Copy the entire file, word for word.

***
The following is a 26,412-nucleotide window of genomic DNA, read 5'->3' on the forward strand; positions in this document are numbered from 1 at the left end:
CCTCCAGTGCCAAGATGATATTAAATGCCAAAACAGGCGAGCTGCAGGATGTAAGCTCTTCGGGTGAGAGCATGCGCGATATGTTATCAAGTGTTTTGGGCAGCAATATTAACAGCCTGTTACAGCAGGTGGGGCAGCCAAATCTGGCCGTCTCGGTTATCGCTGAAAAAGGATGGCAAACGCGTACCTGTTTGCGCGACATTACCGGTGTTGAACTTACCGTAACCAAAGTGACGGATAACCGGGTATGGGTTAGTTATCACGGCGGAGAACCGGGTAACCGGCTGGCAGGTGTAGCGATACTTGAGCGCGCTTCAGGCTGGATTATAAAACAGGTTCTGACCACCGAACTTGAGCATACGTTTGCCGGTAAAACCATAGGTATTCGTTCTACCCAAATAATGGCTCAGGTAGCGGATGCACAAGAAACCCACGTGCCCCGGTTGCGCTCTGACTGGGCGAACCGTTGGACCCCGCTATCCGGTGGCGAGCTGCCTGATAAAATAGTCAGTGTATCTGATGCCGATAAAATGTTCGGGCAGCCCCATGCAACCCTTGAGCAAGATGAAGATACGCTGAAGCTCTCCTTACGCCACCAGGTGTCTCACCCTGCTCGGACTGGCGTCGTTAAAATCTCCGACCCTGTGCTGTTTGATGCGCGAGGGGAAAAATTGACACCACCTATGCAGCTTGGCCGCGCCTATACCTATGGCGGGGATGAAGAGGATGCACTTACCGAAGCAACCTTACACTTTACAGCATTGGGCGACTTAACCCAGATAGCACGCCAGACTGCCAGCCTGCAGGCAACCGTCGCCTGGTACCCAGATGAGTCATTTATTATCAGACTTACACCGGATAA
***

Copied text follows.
The following is a 26,412-nucleotide window of genomic DNA, read 5'->3' on the forward strand; positions in this document are numbered from 1 at the left end:
CCTCCAGTGCCAAGATGATATTAAATGCCAAAACAGGCGAGCTGCAGGATGTAAGCTCTTCGGGTGAGAGCATGCGCGATATGTTATCAAGTGTTTTGGGCAGCAATATTAACAGCCTGTTACAGCAGGTGGGGCAGCCAAATCTGGCCGTCTCGGTTATCGCTGAAAAAGGATGGCAAACGCGTACCTGTTTGCGCGACATTACCGGTGTTGAACTTACCGTAACCAAAGTGACGGATAACCGGGTATGGGTTAGTTATCACGGCGGAGAACCGGGTAACCGGCTGGCAGGTGTAGCGATACTTGAGCGCGCTTCAGGCTGGATTATAAAACAGGTTCTGACCACCGAACTTGAGCATACGTTTGCCGGTAAAACCATAGGTATTCGTTCTACCCAAATAATGGCTCAGGTAGCGGATGCACAAGAAACCCACGTGCCCCGGTTGCGCTCTGACTGGGCGAACCGTTGGACCCCGCTATCCGGTGGCGAGCTGCCTGATAAAATAGTCAGTGTATCTGATGCCGATAAAATGTTCGGGCAGCCCCATGCAACCCTTGAGCAAGATGAAGATACGCTGAAGCTCTCCTTACGCCACCAGGTGTCTCACCCTGCTCGGACTGGCGTCGTTAAAATCTCCGACCCTGTGCTGTTTGATGCGCGAGGGGAAAAATTGACACCACCTATGCAGCTTGGCCGCGCCTATACCTATGGCGGGGATGAAGAGGATGCACTTACCGAAGCAACCTTACACTTTACAGCATTGGGCGACTTAACCCAGATAGCACGCCAGACTGCCAGCCTGCAGGCAACCGTCGCCTGGTACCCAGATGAGTCATTTATTATCAGACTTACACCGGATAA